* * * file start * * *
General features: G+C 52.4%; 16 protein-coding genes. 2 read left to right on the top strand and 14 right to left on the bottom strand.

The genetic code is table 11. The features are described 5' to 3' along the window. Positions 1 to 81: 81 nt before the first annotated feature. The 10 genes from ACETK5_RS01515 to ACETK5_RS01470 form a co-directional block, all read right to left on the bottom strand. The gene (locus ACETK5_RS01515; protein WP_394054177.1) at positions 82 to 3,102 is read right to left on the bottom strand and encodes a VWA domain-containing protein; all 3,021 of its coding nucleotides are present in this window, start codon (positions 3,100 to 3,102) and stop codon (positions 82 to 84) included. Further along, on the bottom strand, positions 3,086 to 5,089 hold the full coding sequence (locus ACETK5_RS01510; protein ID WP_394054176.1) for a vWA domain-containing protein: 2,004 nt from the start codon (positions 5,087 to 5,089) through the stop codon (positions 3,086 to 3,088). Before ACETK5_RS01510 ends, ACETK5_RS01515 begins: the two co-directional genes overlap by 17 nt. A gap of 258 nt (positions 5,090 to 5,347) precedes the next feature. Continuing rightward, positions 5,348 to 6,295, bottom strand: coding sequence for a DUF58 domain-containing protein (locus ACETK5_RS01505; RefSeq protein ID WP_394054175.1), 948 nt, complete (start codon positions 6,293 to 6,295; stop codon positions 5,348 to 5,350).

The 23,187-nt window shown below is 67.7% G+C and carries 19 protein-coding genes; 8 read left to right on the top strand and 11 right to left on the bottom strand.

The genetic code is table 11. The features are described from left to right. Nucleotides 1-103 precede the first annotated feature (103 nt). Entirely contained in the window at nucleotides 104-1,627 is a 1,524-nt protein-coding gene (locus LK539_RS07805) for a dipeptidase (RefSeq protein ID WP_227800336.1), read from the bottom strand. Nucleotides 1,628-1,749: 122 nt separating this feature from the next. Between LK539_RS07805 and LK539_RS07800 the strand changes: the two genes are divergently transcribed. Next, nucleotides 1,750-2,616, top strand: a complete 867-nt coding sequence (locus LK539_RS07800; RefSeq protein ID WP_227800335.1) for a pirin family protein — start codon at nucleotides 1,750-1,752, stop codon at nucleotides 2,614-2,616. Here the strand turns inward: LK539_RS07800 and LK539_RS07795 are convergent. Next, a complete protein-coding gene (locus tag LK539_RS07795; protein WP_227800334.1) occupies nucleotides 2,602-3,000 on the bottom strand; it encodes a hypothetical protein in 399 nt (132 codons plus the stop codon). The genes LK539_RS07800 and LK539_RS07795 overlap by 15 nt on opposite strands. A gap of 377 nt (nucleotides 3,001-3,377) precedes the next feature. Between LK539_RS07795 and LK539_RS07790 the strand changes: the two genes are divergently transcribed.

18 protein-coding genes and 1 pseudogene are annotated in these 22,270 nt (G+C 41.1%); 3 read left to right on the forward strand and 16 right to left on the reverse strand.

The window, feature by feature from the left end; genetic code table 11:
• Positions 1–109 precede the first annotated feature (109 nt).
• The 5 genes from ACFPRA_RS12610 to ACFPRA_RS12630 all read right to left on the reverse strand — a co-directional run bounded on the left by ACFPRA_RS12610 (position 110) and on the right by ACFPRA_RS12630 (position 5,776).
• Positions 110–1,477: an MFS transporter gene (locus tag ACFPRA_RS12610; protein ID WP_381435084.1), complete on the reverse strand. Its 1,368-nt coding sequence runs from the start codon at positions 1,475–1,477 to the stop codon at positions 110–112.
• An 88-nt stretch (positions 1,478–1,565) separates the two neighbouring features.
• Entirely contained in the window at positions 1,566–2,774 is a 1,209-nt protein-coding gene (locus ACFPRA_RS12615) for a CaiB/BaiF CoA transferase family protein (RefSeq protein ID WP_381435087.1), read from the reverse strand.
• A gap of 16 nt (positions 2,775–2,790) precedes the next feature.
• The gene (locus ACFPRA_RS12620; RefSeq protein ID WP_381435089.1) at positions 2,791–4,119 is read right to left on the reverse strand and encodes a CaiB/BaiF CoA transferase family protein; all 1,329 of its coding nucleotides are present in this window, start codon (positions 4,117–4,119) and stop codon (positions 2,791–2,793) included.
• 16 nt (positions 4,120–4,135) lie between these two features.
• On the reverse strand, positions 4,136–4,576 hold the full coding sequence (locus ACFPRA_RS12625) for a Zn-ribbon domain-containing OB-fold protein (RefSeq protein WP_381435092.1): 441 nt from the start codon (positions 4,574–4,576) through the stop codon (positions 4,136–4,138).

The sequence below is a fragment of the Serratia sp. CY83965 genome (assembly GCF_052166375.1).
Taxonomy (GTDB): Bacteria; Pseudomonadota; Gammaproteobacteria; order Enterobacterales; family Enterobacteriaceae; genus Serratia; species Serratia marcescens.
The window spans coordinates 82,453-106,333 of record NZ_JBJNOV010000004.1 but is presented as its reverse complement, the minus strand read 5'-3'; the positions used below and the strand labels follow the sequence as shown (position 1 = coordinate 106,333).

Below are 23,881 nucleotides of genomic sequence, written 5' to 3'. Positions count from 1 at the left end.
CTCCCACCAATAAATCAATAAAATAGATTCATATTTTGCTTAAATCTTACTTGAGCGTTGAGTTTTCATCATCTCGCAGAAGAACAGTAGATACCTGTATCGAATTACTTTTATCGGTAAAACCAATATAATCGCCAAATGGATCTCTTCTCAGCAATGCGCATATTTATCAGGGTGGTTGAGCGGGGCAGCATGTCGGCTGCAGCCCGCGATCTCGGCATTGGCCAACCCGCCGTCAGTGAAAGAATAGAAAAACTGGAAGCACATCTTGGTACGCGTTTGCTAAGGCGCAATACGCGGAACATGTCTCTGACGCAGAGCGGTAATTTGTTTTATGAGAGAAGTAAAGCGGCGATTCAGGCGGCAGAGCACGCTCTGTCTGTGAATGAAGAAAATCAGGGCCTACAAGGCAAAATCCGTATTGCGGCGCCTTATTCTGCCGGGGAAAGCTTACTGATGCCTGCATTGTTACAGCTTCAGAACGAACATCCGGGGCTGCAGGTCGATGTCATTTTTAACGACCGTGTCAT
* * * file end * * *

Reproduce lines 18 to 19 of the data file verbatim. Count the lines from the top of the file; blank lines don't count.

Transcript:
The window spans coordinates 82,453-106,333 of record NZ_JBJNOV010000004.1 but is presented as its reverse complement, the minus strand read 5'-3'; the positions used below and the strand labels follow the sequence as shown (position 1 = coordinate 106,333).

Below are 23,881 nucleotides of genomic sequence, written 5' to 3'. Positions count from 1 at the left end.